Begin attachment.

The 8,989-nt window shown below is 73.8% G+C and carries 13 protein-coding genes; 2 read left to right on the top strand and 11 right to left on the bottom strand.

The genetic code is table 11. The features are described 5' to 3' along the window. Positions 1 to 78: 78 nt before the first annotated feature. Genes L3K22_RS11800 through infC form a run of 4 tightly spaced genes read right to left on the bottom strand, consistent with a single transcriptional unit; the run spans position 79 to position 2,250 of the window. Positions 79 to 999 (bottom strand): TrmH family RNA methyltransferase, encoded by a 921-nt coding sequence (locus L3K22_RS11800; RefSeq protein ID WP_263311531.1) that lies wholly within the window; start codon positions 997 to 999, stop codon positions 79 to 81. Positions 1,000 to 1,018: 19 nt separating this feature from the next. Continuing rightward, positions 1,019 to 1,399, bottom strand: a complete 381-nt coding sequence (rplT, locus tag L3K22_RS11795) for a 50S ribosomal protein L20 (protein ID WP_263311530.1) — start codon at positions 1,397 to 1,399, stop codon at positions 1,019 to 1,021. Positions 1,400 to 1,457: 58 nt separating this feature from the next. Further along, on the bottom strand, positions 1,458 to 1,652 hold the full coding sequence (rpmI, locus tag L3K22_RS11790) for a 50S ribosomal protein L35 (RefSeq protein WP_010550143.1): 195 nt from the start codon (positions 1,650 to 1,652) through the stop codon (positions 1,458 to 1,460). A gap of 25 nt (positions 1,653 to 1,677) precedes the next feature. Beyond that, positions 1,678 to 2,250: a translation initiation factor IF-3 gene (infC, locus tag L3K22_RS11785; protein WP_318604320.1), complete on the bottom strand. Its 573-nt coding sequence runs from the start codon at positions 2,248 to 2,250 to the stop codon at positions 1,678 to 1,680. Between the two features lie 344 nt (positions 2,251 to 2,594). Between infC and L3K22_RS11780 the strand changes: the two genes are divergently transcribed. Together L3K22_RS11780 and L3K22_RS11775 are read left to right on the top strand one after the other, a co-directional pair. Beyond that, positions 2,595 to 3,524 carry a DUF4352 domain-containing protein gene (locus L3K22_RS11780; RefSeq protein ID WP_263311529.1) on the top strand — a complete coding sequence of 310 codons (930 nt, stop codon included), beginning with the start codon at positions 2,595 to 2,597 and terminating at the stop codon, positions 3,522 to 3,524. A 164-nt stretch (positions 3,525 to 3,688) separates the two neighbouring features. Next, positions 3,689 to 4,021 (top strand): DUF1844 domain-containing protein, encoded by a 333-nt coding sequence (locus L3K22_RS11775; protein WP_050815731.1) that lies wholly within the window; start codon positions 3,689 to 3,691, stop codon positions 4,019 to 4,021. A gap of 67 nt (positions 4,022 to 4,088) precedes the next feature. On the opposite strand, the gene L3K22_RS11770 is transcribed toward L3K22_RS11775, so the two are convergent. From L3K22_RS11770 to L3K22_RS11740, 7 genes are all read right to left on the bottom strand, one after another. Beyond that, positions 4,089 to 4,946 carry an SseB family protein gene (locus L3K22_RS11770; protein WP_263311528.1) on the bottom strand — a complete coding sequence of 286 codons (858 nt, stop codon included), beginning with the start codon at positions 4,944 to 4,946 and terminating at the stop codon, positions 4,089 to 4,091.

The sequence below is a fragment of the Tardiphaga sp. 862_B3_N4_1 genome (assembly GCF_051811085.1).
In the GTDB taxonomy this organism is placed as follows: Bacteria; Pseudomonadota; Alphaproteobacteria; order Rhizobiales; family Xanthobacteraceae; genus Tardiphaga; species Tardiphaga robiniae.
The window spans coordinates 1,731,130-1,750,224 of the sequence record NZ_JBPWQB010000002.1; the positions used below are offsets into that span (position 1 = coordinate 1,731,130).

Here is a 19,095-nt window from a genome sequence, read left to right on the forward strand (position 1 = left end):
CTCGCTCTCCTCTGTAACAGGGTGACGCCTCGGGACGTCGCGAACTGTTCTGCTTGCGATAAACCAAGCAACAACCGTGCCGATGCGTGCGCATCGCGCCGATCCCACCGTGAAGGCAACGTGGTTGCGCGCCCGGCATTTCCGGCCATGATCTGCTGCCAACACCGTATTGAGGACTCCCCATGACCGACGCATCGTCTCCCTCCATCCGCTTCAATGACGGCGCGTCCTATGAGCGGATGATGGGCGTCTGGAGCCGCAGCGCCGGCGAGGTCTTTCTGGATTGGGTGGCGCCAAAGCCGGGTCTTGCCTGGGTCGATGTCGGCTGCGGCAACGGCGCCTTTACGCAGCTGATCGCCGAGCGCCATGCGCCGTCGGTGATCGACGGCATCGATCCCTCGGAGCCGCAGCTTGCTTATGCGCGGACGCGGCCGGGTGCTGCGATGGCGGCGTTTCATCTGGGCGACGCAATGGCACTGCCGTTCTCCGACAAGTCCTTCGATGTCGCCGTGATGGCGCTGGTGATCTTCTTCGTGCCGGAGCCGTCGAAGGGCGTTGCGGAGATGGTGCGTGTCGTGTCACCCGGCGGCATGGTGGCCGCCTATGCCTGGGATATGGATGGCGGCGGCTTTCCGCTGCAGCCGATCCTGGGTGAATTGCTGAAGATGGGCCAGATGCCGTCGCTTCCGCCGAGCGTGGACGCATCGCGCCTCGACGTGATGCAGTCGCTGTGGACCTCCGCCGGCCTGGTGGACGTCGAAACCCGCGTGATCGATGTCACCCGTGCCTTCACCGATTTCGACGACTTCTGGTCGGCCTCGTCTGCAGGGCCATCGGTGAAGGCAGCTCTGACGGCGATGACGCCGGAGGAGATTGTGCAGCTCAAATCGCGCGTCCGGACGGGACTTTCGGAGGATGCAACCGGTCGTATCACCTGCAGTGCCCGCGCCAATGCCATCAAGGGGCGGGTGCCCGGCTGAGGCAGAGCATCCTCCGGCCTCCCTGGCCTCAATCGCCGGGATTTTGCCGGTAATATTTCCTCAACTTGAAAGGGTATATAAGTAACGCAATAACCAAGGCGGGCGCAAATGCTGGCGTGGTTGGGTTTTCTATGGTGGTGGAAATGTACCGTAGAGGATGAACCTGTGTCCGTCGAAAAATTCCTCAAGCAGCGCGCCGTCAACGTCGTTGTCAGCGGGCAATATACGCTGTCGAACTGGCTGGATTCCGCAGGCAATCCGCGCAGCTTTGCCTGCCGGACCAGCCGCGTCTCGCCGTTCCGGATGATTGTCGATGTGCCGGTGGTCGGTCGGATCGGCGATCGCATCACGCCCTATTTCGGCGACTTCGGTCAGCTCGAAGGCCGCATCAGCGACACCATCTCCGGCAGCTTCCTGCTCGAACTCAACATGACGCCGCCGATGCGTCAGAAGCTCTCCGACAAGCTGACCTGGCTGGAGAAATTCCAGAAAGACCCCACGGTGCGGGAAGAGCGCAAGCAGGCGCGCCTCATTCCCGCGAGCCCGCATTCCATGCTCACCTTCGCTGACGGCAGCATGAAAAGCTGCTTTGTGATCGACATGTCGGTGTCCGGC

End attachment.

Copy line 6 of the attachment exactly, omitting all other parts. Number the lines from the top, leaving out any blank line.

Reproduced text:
Here is a 19,095-nt window from a genome sequence, read left to right on the forward strand (position 1 = left end):